The Hollywood Reporter recently spoke with Warner Bros. film executive Greg Silverman, and in a lengthy interview, he discussed the studio’s upcoming movie plans, including the DC Cinematic Universe.
One things fans have discussed frequently is how these films will differ from Marvel Studios’. We previously heard that the DC movies will be slightly “edgier” than Marvel’s universe, and Man of Steel created a world that is more realistic and serious. When asked about the differences between the two franchises, Silverman says, “We have a great strategy for the DC films, which is to take these beloved characters and put them in the hands of master filmmakers and make sure they all coordinate with each other. You’ll see the difference when you see Batman v. Superman, Suicide Squad, Justice League and all the things that we are working on.”
There has also been concern about these movies being “too dark,” especially after the Batman v Superman: Dawn of Justice trailer released. Silverman affirms that the DC movies will explore the philosophical elements of these characters, and there has to be a seriousness and intensity to them. “There is intensity and a seriousness of purpose to some of these characters. The filmmakers who are tackling these properties are making great movies about superheroes; they aren’t making superhero movies. And when you are trying to make a good movie, you tackle interesting philosophies and character development. There’s also humor, which is an important part.” Silverman’s comment about humor should put to rest once and for all that these films will not be too serious, even though some dummy will still believe that they have a “No Jokes” policy. A rumor that has been ludicrous from the beginning.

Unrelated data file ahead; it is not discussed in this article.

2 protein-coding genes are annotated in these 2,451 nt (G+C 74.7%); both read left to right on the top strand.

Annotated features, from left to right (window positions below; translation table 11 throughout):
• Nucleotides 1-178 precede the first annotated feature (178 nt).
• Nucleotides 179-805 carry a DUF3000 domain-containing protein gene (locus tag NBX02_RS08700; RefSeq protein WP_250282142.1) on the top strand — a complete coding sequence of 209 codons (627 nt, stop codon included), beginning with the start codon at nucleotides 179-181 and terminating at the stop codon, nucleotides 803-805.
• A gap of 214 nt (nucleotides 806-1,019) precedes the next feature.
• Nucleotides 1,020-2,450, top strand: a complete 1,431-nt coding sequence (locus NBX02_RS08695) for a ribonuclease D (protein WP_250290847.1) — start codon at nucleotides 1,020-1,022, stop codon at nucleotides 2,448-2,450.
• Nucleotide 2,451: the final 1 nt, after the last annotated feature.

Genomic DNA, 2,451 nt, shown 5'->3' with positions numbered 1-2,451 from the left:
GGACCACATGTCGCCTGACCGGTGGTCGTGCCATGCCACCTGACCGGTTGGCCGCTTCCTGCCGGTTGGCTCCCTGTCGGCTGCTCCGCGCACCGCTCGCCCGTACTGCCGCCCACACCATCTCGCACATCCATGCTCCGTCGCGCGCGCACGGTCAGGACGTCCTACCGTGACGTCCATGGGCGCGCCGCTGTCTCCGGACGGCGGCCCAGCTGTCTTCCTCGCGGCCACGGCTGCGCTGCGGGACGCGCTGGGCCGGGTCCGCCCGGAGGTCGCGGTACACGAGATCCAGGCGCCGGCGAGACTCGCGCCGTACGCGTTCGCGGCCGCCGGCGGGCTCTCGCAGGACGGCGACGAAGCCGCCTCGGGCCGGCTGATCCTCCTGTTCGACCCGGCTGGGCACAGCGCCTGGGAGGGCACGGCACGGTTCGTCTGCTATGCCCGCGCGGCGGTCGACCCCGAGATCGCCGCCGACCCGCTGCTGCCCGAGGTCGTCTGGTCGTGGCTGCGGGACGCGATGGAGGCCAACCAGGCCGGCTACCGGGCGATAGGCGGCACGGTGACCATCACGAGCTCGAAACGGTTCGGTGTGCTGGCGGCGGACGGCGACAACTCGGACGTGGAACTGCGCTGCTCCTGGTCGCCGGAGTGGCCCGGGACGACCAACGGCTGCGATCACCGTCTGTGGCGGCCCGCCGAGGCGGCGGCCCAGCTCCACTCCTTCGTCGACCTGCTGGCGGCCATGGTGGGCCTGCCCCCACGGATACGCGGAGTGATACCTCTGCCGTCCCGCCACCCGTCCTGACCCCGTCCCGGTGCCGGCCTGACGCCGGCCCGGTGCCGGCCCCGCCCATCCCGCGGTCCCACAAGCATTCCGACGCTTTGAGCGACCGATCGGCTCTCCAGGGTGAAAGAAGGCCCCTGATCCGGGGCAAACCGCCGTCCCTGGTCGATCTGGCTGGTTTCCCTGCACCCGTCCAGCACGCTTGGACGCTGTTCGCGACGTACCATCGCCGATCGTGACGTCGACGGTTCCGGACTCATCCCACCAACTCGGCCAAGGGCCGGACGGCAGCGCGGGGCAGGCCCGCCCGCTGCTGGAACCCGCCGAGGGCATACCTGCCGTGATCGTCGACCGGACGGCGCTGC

Talk then turned to a specific movie on DC’s slate, Wonder Woman. The film will mark the first time a female has directed a comic book movie since 2008’s Punisher: War Zone. After Michelle MacLaren dropped out, Patty Jenkins was quickly hired to helm the adaptation. Silverman reveals that these two directors were always at the top of the studio’s wishlist, and he explains how important it was to find a female director. “We had a very intensive process looking at everybody. Patty and Michelle were really the ones who came to the forefront the first go-round, so when things didn’t work out with Michelle, we all knew we had someone great who had expressed interest before. She came back and is doing a great job. But it was never about the best female director. She has demonstrated doing amazing work with female characters, such as in Monster.”
Another concern was the fact that Warner Bros. had hired five different screenwriters to draft competing scripts for Wonder Woman, with the studio narrowing it down to two. Silverman explained this process, confirming that the writers’ pitches did have to fall within a specific framework for the film. “Every project is different. On some projects, we have multiple writers working together. In some cases, we put writers together who have never been a team together. And sometimes, there is only one writer whose voice is right. In the case of Wonder Woman, the right approach was to have writers pitching different scenes within the framework we created. … They came to me and said they wanted to try this approach. I don’t know how much collaboration and non-collaboration was going on. Treating writers well is a massive priority at this studio. I’d be very shocked if writers weren’t treated with respect and grace.”
Plenty of interesting details here regarding what to expect from the DC Cinematic Universe. It is good to hear Silverman clarify any concerns about WB’s direction, and it sounds like the studio knows how to approach these characters. For the rest of THR’s interview with Silverman, click the link above.
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